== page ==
How do I feel about tech or no tech? There answer is, “Yes!” To go further down this road, a goal of mine is to get on with dropping the word “technology” and derivatives, as much as reasonably possible, from Education Technology. So, what does that mean in practical terms? Not much from on the ground, but conceptually it is important indeed.
I am now an EdTech Coach, I “do” Education, and I love Education. My career is built on the Platonic concept of always becoming, the Zen understanding of being the teaching, and the practical, coffee-in-the-morning realization that being the best, most effective, and most efficient teacher that I can be involves good, hard work. I use photocopied A3 sheets of paper and pencils, combined with charts and graphs, to teach data overlay techniques to students who are just beginning to explore the crunchy side of social history. We conduct forums on our fancy Learning Management System for weeks at a time as we troll through primary source documents in class, secondary sources at home, and both types of sources on our school’s electronic databases.
In short, it is either all technology (there, I’ve gone and said it) or none of it is. That word is a slippery, nearly meaningless, pompous sounding term that gets in the way of people actually making use of it. We tend not to speak of “21st Century” learning very much anymore because we quickly realized that learning in 2035 might look a wee bit different than learning in 2005. So join me, will you? Let us speak of education, and pedagogical practices, and best tools. Who needs … (you know the word)? I want to be efficient, effective, and fun. I will use the tools that get me there, be they an iPad or paper and pencil.
Never, ever, ever! That is what I used to say as of about two years ago. But I have since changed my tune. As more research comes out, we have come to understand that our brains behave differently based on how we interact with information.
The digital world, in many ways, has saved me from a life of distraction where I always found something new to work on and forgot what I had been working on in the past. The organizing prowess of a computer assisted device keeps me on track. In addition, my poor handwriting skills were always a detriment when turning in work for teachers. I saw the “ugh” look in their eyes when they picked up a paper I had handwritten for them.
But that does not mean I should always use tech at all times. In fact, I really do not like to use tech in one specific area: Brainstorming!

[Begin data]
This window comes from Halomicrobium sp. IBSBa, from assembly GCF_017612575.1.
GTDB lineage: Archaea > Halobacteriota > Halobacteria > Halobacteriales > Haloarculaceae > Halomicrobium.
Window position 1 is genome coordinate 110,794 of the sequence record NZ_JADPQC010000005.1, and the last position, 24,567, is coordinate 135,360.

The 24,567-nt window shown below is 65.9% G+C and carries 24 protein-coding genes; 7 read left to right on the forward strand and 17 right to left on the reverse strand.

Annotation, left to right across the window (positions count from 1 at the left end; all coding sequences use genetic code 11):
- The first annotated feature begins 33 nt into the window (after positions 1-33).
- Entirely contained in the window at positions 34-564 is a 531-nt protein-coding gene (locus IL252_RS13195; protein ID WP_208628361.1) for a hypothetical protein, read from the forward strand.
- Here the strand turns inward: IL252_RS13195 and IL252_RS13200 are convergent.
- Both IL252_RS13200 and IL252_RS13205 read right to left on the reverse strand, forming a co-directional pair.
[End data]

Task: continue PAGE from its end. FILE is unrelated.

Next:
For me, there is nothing more satisfying and collaborative than the power of large whiteboards, markers and a monster eraser. When I am planning out a lesson, podcast, interview of new business unit, the whiteboard is my best friend. I scribble like crazy, easily see connections and patterns, and walk away feeling great. There is something different about how my brain interacts with my ideas when I am physically writing things down. I feel more relaxed and focused. It is awesome.
At the elementary level the discussion of “tech or no tech” is all about the impact that technology has on the developing child. And maybe that discussion should be happening at the upper levels more often as well. There is plenty of research around that talks about the detrimental effect technology can have on brain development, social skills, and physical development. (Chris Rowan published a moderately terrifying article in the Huffington Post about the impact of technology on child development.)
So, what is the answer? Do we stop using tech in the elementary school to help mitigate these negative effects? I’ll be honest here and say that I don’t really know. The push for more and more technology earlier and earlier scares me sometimes. I honestly don’t think that we really need a 1-1 iPad program in preschool classrooms. But I fear throwing the baby out with the bath water. I’ve seen some of the amazing ways technology can be used at the elementary level and I truly believe that the benefit of using tech in those lessons outweighed the risk of the potential negative impact of technology on children.
So, in the end I guess I’m agreeing with Chris and Michael that it’s about balance. It’s about walking that tightrope line between too much tech and not preparing kids for the future by using none at all. The issue with that answer though, is that humans seem to be notoriously bad at finding balance. Instead we are really really really good at swinging from one extreme to another.